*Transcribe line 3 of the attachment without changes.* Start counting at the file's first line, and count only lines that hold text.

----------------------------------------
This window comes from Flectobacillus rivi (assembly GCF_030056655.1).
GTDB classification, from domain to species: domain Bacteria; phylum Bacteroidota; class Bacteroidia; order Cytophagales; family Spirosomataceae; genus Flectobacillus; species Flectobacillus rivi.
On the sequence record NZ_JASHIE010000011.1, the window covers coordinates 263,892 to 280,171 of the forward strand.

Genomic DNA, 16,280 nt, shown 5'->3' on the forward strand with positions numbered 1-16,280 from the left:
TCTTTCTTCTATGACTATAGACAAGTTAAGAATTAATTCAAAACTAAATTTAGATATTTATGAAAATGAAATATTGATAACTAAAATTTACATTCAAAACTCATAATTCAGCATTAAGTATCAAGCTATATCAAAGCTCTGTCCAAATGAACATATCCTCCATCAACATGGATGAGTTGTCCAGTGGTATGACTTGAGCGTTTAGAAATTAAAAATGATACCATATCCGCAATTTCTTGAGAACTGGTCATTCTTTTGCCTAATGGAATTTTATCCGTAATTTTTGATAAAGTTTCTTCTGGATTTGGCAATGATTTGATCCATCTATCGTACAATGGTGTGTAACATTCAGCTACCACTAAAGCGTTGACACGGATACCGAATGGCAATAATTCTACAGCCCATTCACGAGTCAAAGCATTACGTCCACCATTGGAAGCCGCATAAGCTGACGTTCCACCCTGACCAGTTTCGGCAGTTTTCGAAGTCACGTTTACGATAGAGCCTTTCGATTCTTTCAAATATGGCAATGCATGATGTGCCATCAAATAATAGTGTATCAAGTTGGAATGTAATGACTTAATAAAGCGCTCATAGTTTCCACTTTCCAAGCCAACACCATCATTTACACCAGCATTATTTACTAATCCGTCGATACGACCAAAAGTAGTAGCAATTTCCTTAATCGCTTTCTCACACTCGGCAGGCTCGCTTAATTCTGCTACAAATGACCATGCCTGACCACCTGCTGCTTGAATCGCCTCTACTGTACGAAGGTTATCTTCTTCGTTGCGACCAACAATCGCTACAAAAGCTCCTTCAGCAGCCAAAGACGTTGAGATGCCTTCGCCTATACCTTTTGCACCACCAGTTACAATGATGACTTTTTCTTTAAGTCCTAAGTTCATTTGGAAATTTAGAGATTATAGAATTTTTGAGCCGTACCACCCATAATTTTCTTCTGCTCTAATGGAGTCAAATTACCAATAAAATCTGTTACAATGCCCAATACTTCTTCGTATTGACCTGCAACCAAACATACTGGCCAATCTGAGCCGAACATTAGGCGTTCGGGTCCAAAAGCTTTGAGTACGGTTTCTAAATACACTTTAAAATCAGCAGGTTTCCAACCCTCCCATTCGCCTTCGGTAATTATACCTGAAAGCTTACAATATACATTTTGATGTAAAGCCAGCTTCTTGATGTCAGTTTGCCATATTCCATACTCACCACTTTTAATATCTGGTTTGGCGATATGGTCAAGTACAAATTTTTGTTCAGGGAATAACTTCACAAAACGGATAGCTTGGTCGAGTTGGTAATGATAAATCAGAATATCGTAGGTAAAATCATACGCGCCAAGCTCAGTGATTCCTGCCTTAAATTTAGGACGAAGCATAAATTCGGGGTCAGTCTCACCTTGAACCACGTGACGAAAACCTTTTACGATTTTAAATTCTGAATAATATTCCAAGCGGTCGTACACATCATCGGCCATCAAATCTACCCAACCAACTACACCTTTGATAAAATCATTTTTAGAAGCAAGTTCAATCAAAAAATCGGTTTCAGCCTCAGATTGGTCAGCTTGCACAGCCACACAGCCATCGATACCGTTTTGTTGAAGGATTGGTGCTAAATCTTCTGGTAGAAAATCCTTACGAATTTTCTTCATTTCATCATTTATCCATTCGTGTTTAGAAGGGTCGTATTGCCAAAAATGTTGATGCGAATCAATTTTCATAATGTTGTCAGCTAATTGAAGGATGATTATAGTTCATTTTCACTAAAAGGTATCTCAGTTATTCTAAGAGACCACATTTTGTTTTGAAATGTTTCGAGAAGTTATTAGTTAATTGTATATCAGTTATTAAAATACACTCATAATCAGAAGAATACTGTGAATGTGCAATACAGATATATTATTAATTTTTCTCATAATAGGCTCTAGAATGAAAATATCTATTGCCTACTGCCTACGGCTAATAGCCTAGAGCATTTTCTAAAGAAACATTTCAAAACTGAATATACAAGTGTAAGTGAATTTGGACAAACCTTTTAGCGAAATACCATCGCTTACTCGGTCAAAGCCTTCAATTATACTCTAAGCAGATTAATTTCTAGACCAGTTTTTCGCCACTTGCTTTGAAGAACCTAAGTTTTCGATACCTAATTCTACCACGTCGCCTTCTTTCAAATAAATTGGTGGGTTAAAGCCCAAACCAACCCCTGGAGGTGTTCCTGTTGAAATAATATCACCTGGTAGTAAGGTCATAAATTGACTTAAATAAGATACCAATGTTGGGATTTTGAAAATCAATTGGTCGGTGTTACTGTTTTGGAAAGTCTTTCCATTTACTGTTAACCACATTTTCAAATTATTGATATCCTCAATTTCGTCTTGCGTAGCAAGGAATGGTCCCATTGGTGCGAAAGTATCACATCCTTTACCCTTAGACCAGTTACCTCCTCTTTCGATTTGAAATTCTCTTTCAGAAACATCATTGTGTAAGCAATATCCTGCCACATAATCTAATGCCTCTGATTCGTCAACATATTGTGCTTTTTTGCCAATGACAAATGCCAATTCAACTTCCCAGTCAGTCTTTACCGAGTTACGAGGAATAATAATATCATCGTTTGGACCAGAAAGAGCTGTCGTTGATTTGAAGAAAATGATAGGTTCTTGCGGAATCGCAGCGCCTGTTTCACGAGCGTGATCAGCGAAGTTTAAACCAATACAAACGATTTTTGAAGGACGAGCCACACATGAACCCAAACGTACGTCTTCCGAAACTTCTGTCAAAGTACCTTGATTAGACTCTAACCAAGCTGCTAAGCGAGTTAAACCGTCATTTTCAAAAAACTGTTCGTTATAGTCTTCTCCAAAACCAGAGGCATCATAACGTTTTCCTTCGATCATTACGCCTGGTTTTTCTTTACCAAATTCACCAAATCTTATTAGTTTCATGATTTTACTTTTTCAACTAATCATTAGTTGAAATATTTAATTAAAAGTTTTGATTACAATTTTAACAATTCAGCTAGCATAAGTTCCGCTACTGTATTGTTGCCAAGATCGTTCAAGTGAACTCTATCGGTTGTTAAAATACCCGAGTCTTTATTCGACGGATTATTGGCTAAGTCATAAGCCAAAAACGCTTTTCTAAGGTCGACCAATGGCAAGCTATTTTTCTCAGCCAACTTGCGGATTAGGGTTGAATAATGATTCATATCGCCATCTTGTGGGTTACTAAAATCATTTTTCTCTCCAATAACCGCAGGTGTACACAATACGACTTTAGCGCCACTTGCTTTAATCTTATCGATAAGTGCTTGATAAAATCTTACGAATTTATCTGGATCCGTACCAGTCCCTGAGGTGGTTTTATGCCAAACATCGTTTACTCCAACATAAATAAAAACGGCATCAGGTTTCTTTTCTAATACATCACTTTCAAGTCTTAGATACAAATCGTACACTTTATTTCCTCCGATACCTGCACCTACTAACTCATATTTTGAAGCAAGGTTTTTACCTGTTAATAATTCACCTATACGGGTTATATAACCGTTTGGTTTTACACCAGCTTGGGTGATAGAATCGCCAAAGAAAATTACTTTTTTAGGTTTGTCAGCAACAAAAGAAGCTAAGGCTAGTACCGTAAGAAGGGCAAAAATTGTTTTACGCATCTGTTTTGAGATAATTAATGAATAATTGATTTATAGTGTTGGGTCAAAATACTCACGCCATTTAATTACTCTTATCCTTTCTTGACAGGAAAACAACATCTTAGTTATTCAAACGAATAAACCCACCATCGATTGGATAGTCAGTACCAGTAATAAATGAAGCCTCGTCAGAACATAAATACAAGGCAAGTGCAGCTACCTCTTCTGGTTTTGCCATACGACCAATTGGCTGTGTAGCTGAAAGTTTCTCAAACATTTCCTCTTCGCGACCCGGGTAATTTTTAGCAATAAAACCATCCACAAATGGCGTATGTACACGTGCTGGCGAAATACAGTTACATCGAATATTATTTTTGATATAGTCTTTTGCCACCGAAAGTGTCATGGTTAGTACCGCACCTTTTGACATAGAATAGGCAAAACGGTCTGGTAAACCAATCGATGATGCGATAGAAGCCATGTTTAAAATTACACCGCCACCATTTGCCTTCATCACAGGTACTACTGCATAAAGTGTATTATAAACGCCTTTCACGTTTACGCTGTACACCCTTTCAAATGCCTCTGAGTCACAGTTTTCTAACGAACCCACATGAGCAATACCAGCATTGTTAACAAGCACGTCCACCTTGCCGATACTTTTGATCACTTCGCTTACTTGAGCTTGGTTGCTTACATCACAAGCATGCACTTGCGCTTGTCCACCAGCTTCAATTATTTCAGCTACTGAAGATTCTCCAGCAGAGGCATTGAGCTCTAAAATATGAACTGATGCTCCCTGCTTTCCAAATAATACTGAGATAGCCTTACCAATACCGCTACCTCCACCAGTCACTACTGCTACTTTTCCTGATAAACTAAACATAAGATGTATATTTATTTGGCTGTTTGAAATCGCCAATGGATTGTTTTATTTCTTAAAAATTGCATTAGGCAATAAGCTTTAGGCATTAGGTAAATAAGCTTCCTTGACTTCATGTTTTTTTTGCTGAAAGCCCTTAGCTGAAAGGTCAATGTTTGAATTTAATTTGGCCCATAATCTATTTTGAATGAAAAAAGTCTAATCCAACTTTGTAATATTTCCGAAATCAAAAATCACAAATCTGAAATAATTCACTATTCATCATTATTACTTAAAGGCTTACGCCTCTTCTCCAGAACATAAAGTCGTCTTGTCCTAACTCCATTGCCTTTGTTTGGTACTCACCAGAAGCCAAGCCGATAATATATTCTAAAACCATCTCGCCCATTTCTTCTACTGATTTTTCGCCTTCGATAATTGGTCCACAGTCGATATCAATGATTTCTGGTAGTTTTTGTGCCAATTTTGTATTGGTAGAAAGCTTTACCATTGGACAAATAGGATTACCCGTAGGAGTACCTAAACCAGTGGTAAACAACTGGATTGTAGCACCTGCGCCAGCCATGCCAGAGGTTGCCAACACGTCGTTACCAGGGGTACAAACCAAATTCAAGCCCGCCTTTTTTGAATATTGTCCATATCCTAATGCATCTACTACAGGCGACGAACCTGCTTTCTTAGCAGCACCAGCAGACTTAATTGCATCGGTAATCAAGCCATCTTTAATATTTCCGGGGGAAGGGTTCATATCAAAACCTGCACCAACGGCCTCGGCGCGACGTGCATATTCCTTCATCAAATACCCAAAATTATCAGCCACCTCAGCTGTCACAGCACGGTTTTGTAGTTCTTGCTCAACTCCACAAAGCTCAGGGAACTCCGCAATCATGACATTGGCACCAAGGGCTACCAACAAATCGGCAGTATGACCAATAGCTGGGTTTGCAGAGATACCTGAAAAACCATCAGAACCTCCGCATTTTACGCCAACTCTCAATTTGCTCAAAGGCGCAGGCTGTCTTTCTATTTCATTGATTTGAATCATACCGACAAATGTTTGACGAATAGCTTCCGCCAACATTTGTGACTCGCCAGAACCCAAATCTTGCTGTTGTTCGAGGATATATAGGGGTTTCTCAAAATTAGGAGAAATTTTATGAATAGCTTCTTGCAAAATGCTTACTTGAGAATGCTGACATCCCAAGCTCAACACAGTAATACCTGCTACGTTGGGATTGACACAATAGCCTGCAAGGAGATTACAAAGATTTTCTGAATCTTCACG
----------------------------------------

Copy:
On the sequence record NZ_JASHIE010000011.1, the window covers coordinates 263,892 to 280,171 of the forward strand.